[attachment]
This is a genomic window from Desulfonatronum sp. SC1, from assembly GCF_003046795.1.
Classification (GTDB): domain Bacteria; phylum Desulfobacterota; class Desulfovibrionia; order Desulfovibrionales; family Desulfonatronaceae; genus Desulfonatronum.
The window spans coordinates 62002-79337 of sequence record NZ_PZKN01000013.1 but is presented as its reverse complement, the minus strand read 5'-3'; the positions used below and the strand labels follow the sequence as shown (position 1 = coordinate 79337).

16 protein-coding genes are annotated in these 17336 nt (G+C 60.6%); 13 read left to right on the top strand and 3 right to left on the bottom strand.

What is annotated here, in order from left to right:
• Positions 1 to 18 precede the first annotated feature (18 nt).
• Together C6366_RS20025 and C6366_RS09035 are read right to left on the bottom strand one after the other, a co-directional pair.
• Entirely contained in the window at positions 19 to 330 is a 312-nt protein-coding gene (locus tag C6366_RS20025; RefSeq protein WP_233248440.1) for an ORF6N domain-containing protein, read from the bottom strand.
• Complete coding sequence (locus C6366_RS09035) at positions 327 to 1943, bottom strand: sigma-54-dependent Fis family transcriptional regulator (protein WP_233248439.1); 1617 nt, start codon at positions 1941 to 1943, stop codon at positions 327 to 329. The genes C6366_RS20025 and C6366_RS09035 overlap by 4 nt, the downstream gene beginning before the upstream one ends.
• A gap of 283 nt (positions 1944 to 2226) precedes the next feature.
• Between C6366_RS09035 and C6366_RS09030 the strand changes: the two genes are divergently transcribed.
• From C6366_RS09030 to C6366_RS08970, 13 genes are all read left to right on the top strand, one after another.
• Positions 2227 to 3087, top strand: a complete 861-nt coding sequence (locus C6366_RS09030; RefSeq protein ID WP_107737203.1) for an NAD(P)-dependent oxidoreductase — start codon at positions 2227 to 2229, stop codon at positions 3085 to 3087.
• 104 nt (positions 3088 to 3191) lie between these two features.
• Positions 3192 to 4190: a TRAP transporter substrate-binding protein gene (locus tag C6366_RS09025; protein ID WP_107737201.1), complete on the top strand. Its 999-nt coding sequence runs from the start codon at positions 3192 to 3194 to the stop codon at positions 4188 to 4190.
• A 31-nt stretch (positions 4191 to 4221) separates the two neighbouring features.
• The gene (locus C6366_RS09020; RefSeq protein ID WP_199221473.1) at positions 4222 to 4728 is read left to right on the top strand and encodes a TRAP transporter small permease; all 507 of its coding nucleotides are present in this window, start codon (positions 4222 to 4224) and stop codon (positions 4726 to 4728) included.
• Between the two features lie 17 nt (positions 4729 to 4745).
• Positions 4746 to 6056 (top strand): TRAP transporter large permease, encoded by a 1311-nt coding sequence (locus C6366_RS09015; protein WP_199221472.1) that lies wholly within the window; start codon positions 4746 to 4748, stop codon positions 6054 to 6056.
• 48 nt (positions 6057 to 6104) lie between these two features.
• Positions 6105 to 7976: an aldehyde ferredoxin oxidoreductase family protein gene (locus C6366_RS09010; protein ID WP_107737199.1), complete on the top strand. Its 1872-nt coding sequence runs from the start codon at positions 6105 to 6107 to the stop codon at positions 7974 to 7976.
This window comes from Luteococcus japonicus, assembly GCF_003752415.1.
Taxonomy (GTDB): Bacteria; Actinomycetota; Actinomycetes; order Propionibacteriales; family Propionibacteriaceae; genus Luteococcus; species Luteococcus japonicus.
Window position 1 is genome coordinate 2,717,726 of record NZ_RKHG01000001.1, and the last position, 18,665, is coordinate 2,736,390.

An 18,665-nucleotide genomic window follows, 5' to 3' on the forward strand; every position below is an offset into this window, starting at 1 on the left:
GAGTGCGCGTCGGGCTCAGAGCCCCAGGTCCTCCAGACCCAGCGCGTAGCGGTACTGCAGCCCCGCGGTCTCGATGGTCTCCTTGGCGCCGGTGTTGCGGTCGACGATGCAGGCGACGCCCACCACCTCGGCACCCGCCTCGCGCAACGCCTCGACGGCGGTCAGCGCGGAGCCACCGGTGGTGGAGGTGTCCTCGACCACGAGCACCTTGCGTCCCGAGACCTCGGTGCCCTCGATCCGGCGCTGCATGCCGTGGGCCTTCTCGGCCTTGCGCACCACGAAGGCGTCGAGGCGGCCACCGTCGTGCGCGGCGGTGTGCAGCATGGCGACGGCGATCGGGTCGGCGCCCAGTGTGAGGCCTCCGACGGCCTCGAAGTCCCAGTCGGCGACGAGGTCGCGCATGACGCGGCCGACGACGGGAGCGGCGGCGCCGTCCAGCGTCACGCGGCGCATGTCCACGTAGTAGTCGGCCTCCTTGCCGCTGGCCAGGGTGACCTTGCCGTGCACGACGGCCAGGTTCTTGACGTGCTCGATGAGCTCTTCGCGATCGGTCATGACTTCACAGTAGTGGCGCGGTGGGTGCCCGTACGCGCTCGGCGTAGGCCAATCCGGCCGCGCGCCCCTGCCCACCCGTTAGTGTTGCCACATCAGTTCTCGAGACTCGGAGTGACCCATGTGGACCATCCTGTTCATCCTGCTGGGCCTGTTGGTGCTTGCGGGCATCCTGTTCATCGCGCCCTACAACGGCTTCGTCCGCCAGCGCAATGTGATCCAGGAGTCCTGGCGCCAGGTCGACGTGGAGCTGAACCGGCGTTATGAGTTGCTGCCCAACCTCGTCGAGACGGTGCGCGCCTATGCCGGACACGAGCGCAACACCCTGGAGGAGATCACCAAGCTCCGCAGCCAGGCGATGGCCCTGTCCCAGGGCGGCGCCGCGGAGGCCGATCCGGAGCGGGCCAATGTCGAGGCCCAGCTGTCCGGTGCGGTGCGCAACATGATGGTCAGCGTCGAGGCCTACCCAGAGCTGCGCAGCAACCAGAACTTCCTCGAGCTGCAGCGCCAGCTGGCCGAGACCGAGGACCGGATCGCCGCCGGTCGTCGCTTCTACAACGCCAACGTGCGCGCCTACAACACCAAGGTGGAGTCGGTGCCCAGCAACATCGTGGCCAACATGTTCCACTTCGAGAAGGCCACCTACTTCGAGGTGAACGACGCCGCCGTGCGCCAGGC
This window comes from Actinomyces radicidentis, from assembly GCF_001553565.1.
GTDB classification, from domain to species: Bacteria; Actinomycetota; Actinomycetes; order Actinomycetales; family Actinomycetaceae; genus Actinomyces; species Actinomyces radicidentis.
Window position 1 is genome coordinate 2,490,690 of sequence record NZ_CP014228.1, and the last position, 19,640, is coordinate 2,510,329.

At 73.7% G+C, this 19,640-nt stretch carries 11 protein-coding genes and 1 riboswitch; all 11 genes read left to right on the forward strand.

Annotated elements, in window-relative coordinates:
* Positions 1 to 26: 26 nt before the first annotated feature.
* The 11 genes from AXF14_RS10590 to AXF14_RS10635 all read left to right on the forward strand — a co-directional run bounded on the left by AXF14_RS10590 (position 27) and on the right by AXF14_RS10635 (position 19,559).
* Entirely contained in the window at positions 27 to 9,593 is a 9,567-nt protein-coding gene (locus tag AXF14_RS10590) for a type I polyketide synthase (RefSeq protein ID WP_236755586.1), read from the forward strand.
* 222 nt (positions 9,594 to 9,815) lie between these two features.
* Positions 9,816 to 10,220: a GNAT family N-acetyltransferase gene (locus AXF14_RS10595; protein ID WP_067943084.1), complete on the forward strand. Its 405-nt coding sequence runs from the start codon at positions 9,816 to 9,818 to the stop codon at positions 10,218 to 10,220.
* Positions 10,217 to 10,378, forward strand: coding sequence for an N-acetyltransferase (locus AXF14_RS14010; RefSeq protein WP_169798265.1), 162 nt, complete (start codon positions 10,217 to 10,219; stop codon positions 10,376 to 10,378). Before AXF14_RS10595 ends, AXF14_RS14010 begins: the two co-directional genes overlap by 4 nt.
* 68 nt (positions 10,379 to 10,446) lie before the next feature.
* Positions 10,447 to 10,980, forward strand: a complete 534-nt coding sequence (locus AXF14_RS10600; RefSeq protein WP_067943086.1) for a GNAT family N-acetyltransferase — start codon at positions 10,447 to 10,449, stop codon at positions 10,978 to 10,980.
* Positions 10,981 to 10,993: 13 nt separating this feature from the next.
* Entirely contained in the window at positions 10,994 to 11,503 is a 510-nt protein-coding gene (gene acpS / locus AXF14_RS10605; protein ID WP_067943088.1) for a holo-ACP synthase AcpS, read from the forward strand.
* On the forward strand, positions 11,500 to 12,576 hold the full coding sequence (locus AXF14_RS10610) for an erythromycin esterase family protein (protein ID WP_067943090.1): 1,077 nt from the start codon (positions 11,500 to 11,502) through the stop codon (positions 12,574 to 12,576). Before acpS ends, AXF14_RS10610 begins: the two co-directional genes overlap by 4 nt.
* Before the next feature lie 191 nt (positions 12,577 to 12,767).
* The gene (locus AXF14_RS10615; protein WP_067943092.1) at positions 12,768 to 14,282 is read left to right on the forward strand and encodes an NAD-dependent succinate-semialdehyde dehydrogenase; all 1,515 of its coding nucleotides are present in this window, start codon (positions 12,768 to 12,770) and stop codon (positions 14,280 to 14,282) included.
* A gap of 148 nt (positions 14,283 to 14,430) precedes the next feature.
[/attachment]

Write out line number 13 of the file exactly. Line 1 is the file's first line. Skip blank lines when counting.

• Positions 2227 to 3087, top strand: a complete 861-nt coding sequence (locus C6366_RS09030; RefSeq protein ID WP_107737203.1) for an NAD(P)-dependent oxidoreductase — start codon at positions 2227 to 2229, stop codon at positions 3085 to 3087.